The past week and a half I have been watching the recent season of the Netflix series 13 Reasons Why, a fictionalized show that follows the grappling of a community following the suicide of a high school sophomore named Hannah Baker. In my practice Center for Love and Sex, the therapists and I also treat Depression, anxiety and other psychiatric issues that clients present to us. What is clearly disturbing is that according to recent studies by the Center for Disease Control more Americans in every age group, from 10 to 75, are committing suicide. While the precipitating event may be different for a middle-aged person than a teen, the fact that the behavior is on the rise should be a concern for every American.
The Suddeness of Suicide
Most people are shocked that someone can seem ostensibly fine or stable one day and end their life the next. The sheer switch and deliberateness is terrifying. Although both Kate Spade’s best friend, brother and husband all knew she was struggling with and being treated for Depression, they were all shocked that she’d end her life. Anthony Bourdain can be seen rejoicing on the set of his CNN show Parts Unknown in Hong Kong with his director and girlfriend Asia Argento and director of cinematography Christopher Doyle. Did something happen in the past 5 days? Or was suicide an option that both Spade and Bourdain had secretly contemplated over a period of years?
Inside the Mind of a Depressed Client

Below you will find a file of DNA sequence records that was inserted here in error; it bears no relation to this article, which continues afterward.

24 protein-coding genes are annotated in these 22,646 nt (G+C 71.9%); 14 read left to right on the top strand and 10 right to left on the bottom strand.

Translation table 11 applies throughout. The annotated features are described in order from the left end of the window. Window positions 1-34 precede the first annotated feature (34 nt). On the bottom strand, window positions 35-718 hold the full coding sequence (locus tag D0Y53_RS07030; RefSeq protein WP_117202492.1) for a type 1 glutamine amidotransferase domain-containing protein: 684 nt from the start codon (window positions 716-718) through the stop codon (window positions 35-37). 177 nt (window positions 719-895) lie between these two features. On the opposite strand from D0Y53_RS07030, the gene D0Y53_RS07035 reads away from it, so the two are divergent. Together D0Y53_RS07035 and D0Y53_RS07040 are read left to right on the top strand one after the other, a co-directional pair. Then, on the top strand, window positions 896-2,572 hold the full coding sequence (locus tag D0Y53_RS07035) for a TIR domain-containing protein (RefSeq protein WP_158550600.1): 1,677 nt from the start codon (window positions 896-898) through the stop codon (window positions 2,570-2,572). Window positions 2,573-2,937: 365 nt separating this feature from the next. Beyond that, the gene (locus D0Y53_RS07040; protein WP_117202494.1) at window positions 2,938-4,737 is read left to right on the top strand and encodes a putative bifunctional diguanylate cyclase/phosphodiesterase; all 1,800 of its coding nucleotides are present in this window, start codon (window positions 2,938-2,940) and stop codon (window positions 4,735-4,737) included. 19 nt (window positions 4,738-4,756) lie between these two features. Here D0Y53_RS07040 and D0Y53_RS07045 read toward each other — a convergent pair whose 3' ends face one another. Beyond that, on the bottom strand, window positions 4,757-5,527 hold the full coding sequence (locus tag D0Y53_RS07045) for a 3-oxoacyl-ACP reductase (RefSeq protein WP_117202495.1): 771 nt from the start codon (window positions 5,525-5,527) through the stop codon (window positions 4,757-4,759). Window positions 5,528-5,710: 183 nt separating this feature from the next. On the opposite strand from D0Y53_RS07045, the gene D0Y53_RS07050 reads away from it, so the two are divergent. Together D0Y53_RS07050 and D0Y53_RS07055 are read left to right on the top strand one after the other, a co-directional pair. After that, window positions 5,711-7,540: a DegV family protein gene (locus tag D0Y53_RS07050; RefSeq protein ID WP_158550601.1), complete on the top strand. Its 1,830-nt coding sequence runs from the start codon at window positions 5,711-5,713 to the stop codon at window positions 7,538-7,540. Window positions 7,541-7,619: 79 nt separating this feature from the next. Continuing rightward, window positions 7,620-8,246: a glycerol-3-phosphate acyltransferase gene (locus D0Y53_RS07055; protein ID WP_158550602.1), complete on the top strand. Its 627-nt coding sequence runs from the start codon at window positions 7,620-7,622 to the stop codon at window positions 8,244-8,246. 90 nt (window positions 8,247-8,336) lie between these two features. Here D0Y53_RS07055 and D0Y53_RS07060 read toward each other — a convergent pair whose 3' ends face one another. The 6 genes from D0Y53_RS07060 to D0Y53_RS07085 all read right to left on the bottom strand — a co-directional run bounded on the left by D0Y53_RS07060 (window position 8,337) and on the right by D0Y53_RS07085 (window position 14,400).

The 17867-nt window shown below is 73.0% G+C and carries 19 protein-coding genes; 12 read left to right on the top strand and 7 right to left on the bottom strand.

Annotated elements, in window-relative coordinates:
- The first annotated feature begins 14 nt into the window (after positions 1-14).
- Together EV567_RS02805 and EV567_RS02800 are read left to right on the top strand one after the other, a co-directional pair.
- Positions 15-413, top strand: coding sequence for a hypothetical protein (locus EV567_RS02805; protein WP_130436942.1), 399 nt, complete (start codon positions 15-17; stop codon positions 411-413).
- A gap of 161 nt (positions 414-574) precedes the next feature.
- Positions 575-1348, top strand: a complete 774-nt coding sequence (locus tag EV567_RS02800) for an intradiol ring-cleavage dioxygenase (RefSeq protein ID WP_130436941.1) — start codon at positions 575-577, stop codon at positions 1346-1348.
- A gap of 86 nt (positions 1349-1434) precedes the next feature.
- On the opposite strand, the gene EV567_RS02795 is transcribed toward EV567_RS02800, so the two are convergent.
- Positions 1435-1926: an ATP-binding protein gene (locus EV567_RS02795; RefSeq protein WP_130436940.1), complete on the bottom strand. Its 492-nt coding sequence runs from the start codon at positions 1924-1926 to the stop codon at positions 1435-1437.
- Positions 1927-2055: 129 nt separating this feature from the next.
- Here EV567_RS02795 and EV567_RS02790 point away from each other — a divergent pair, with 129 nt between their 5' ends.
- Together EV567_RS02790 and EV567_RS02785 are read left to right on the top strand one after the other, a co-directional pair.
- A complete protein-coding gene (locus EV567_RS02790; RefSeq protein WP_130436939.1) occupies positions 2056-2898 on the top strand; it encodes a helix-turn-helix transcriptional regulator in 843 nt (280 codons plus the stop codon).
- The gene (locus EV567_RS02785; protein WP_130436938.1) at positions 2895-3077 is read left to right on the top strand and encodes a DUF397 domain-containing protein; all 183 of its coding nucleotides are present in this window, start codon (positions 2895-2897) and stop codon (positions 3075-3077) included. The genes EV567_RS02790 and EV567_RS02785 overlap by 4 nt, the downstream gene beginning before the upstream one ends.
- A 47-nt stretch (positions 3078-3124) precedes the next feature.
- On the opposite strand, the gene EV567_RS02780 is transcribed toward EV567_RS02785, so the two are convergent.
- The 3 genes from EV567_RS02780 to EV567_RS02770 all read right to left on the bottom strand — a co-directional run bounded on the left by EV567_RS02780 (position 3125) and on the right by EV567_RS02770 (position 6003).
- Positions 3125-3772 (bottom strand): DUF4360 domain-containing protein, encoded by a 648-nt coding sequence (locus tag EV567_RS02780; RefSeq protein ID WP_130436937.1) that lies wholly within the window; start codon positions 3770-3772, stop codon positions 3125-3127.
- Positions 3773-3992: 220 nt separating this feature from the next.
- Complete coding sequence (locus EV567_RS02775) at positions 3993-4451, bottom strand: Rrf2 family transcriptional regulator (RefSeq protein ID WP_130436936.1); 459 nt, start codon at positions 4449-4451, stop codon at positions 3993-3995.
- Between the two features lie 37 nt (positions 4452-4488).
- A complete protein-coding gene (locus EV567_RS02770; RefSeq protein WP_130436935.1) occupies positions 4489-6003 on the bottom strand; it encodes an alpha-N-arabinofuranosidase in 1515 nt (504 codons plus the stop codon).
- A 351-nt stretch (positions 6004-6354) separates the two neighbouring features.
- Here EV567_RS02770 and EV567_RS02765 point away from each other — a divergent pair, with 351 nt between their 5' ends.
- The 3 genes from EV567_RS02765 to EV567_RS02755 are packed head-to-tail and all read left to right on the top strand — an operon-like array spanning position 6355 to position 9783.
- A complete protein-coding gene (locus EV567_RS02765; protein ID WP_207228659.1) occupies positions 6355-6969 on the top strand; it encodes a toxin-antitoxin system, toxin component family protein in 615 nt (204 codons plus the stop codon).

As a psychotherapist who has treated clients with Depression and anxiety for over 20 years, I am trained to listen to what’s between the lines and to ask more direct questions about a person’s intentions regarding suicide.
Unless you’ve suffered from Major Depression, it can be very hard for most people to comprehend the ways a mind can consider death a way out of a pain that seems so interminable. As Andrew Solomon so eloquently wrote in his New Yorker article: Anatomy of Melancholy
“When you are depressed, the past and the future are absorbed entirely by the present, as in the world of a three-year-old. You can neither remember feeling better nor imagine that you will feel better. Being upset, even profoundly upset, is a temporal experience, whereas depression is atemporal. Depression means that you have no point of view.”
How Can You Help?
What can folks do to help stave off this latest wave of suicides? On a micro level, one can ask those that are closest to you who have already been diagnosed with a psychiatric illness whether they have thought about suicide or hurting themselves. It’s important not to avoid the word suicide. In saying his word out loud you’re letting them know you are strong enough to listen to them, no matter what. Then listen.
Be mindful not to give them the reasons they shouldn’t be unhappy by saying: “But you’re so successful!” or “You have so much to live for” . Let them know you’re there for them and that you want to help them find the psychiatric help they need so the pain can be alleviated. With these last two celebrities’ suicides, it’s clear that fame, fortune and family do not prevent people from suffering. Ask your friend or family member if they’d be willing to share these concerns with more people to widen the network of support you can provide.
On a macro level to fighting suicides, one can advocate for more funding for affordable and/or free mental health care for all people. Support the National Alliance on Mental Illness, a non-profit that fights for legislation to expand psychiatric treatment.
Do outreach to your congressperson and senator to pass stricter gun laws since about half of suicides are done by guns. The national map of suicide shows higher levels of suicide in states with the highest gun ownership r
Lastly, if you yourself have had suicidal ideation or the pain, or have thought about active plans on how you would end your life, I encourage you to seek out help right away. Contact National Support Lifeline https://suicidepreventionlifeline.org/ via text or call. 1-800-273-8255. Make one call to a trusted person. There is hope and an alternative to the pain.